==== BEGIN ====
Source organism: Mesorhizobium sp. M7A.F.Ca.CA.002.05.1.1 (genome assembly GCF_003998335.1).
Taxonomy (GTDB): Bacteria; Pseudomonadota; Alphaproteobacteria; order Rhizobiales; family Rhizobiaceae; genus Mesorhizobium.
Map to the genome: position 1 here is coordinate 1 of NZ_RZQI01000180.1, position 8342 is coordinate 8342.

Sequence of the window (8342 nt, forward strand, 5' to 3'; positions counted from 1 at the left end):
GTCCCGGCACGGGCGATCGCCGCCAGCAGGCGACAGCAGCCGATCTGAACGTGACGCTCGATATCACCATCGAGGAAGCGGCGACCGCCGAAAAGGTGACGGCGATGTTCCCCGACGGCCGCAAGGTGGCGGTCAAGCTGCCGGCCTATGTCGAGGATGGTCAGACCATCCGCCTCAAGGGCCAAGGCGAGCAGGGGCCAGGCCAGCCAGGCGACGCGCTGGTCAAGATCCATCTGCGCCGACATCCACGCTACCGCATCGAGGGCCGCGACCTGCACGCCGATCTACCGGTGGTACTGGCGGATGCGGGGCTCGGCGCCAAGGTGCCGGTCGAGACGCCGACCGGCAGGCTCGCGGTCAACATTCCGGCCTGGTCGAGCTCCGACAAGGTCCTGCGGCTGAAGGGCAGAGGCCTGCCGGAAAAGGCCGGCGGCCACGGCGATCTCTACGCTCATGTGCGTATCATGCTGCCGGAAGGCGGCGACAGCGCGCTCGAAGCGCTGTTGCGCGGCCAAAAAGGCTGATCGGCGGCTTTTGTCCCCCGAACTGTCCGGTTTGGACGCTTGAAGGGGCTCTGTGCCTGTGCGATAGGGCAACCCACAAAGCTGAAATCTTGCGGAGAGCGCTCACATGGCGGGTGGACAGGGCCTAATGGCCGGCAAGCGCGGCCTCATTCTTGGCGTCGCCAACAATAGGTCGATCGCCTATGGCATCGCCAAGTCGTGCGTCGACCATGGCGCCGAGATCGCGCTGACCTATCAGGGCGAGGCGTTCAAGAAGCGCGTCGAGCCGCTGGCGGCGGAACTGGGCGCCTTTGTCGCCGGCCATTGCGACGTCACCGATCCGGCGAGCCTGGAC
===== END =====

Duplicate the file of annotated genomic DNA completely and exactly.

Source organism: Mesorhizobium sp. M7A.F.Ca.CA.002.05.1.1 (genome assembly GCF_003998335.1).
Taxonomy (GTDB): Bacteria; Pseudomonadota; Alphaproteobacteria; order Rhizobiales; family Rhizobiaceae; genus Mesorhizobium.
Map to the genome: position 1 here is coordinate 1 of NZ_RZQI01000180.1, position 8342 is coordinate 8342.

Sequence of the window (8342 nt, forward strand, 5' to 3'; positions counted from 1 at the left end):
GTCCCGGCACGGGCGATCGCCGCCAGCAGGCGACAGCAGCCGATCTGAACGTGACGCTCGATATCACCATCGAGGAAGCGGCGACCGCCGAAAAGGTGACGGCGATGTTCCCCGACGGCCGCAAGGTGGCGGTCAAGCTGCCGGCCTATGTCGAGGATGGTCAGACCATCCGCCTCAAGGGCCAAGGCGAGCAGGGGCCAGGCCAGCCAGGCGACGCGCTGGTCAAGATCCATCTGCGCCGACATCCACGCTACCGCATCGAGGGCCGCGACCTGCACGCCGATCTACCGGTGGTACTGGCGGATGCGGGGCTCGGCGCCAAGGTGCCGGTCGAGACGCCGACCGGCAGGCTCGCGGTCAACATTCCGGCCTGGTCGAGCTCCGACAAGGTCCTGCGGCTGAAGGGCAGAGGCCTGCCGGAAAAGGCCGGCGGCCACGGCGATCTCTACGCTCATGTGCGTATCATGCTGCCGGAAGGCGGCGACAGCGCGCTCGAAGCGCTGTTGCGCGGCCAAAAAGGCTGATCGGCGGCTTTTGTCCCCCGAACTGTCCGGTTTGGACGCTTGAAGGGGCTCTGTGCCTGTGCGATAGGGCAACCCACAAAGCTGAAATCTTGCGGAGAGCGCTCACATGGCGGGTGGACAGGGCCTAATGGCCGGCAAGCGCGGCCTCATTCTTGGCGTCGCCAACAATAGGTCGATCGCCTATGGCATCGCCAAGTCGTGCGTCGACCATGGCGCCGAGATCGCGCTGACCTATCAGGGCGAGGCGTTCAAGAAGCGCGTCGAGCCGCTGGCGGCGGAACTGGGCGCCTTTGTCGCCGGCCATTGCGACGTCACCGATCCGGCGAGCCTGGAC